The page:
Fight deflection by working on feed rates and average speeds and by working with a rigid mill, the most extensive and shortest mill to get the job done. If needed, you can also shrink the tool’s practical length going to the shank and choking it up just below where the flute has been.
Handling The Chips
As previously mentioned, getting rid of chips is the primary concern for productivity, surface finish and reducing tool tear and wear. Chips take in a lot of heat in the process and temperature is an end mill’s worst enemy. Heat does have its positives though.
Heat also helps adhere and bind material, especially aluminum to the end mill.
Use Multiple Flute Tools
Carbide rods come in multiple styles, and some flutes can go up to 12. Multi-flute tools will serve different functions, but when protecting your purchase, it’s crucial you use the tools as intended. Here is a quick list of the most common flutes.
Four Flute Styles
Four flute end mills are versatile when it’s about milling materials when chip packing isn’t a concern. The tools have increased thickness in the core, which allows for improved size accuracy and a decrease in tool deflection. They also allow for minimal chip load.
These end mills are a good middle ground between the two flute of the removal volume and the strength of the mill with more pipes. Similiar to the two flute option, it also allows a square end to obtain the ultimate surface finish.
The durability of the six flute provides more stability and allows for the sharpest of the cutting edges to stay connected to the working materials.
Two Square-End Tools
When its time decides the proper end mill for your project, two flute square tools are usually your best bet.
These mills are well designed, and center was cutting for slotting, contouring and plunging. The full flute design ideal for getting at chips, especially with more massive peripheral cuts and higher feed rates. A nice perk is that the square end will create a 90-degree angle upon slotting.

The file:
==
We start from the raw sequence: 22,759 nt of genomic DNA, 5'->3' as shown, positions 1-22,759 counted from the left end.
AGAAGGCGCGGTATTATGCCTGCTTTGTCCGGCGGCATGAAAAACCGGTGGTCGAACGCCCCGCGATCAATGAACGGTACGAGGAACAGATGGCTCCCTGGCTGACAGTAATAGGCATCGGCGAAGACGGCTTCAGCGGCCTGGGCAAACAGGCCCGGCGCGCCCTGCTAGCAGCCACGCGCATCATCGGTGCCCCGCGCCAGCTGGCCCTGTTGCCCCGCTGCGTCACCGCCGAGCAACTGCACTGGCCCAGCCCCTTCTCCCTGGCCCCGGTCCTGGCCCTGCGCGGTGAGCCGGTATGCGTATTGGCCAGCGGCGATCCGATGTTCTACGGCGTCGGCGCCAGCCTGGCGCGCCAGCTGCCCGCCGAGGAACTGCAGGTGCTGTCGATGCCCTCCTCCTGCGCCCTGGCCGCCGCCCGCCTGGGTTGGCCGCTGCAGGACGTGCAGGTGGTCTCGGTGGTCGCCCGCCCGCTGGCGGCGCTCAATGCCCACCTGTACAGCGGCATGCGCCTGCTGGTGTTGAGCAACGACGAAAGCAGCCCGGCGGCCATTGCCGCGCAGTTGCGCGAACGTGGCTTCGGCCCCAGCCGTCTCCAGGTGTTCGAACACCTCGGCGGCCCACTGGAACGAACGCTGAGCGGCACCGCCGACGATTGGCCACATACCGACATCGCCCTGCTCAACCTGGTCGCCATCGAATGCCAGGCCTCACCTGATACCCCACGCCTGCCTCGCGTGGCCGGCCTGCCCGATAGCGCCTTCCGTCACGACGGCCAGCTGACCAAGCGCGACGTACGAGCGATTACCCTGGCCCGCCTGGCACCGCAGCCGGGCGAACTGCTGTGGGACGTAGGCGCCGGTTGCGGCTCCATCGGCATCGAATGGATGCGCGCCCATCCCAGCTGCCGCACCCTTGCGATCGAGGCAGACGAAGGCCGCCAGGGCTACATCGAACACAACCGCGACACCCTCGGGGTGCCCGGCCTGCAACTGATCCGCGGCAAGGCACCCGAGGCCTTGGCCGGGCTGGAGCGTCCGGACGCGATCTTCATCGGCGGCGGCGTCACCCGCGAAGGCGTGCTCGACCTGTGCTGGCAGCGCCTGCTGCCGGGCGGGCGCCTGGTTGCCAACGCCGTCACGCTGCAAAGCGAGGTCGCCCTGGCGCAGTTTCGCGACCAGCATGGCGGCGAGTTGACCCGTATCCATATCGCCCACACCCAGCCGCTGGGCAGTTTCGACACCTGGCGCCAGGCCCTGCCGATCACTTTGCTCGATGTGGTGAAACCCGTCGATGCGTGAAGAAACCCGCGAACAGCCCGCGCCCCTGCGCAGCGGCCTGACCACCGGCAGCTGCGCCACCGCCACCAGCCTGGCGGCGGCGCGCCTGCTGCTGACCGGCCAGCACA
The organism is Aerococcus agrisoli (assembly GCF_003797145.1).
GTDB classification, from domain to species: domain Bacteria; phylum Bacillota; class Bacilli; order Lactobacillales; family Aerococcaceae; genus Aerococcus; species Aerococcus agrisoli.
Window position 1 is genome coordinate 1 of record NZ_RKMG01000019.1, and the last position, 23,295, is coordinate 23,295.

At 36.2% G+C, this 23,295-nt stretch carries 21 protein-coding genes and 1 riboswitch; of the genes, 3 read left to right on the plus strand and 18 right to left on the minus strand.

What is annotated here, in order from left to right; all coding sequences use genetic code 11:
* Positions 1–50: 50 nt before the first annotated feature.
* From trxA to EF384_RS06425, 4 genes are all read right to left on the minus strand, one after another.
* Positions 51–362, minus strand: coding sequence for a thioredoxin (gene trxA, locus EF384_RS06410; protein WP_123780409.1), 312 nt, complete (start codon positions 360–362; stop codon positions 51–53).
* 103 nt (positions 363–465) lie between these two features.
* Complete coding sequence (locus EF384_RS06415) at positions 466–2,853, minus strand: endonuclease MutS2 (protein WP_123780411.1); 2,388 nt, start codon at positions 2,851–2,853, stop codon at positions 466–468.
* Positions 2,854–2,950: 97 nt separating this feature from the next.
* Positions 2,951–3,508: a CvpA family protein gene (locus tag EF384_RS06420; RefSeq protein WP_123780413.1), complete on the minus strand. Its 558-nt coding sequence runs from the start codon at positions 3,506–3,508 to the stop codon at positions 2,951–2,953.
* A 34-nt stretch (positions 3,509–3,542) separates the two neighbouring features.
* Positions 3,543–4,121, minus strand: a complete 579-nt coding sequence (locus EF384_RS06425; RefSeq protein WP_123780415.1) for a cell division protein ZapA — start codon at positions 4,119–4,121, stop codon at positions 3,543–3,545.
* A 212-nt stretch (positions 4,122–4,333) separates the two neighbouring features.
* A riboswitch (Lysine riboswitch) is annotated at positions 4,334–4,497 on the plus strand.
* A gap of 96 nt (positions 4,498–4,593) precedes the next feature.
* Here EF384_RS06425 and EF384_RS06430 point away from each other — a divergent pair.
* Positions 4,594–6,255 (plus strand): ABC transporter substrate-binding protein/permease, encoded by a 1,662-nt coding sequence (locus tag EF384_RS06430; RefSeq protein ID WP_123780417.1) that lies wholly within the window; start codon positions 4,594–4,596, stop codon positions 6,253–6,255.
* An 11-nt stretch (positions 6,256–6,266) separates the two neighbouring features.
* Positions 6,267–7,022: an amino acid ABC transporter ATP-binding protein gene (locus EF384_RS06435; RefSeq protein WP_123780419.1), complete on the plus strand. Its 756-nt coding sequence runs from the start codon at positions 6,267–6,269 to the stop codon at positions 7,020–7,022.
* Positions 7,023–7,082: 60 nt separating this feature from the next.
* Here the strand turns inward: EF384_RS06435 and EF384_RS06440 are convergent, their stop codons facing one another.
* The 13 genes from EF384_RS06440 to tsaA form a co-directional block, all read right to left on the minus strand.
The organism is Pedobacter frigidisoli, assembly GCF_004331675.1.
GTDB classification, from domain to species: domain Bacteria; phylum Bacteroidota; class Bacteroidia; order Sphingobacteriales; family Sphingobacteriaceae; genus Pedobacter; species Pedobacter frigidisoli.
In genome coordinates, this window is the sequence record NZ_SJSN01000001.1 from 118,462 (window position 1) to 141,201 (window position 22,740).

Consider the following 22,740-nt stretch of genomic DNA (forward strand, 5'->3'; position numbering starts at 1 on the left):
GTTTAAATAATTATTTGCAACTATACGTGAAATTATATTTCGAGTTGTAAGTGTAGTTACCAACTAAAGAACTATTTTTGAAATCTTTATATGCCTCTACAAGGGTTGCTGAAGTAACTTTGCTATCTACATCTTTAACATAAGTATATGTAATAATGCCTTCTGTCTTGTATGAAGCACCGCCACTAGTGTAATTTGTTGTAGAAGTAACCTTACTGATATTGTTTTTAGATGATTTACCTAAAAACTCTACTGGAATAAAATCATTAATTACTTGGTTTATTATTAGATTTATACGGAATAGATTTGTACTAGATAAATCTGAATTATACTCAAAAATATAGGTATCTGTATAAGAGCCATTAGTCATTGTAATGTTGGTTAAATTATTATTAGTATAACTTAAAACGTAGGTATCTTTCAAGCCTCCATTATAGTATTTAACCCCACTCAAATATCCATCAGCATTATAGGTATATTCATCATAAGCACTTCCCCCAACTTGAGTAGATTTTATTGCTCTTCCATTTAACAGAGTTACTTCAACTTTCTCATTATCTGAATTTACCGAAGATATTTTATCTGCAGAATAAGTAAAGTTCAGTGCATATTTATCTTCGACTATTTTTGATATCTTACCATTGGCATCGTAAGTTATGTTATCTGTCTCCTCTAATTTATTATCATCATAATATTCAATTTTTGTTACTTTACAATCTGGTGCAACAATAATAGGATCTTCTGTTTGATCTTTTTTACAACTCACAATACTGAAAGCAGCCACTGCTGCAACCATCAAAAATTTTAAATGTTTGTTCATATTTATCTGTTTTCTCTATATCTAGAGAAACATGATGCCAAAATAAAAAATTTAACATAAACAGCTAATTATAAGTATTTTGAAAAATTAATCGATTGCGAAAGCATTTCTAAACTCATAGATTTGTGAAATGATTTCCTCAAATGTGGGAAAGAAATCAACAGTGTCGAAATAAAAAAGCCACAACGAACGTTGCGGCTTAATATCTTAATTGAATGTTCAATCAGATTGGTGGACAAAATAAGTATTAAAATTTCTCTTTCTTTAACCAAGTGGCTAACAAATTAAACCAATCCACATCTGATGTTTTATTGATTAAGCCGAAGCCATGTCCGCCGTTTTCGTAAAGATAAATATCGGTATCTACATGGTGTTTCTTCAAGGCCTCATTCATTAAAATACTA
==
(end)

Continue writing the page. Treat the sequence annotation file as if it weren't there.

Increase The Life Of Your Tool
To get the best return on your investment and increase the life of your carbide end mills, buying a radius ground is a good investment. The sharp corner is the weakest point on an end mill, so the radius ground will stop chipping. The starting costs of carbide end mills is a tad steep, especially for new designs and high performance.
That said, with proper consideration for the ideal end mill for your specific application and an appropriate set up will be worth the finished product. Higher productivity, higher production, and better finishes are just some of the benefits of obtaining the ideal end mill.
Do The Best You Can
Creating the best end mill you can is one of the hardest things you can do. The work can be hard enough without figuring out all these variables. But if you really take the time to dig into the industry of the end mills with this article you’ll be much better off.
But with these tips, you should be in good shape. For more information, check out our resources here.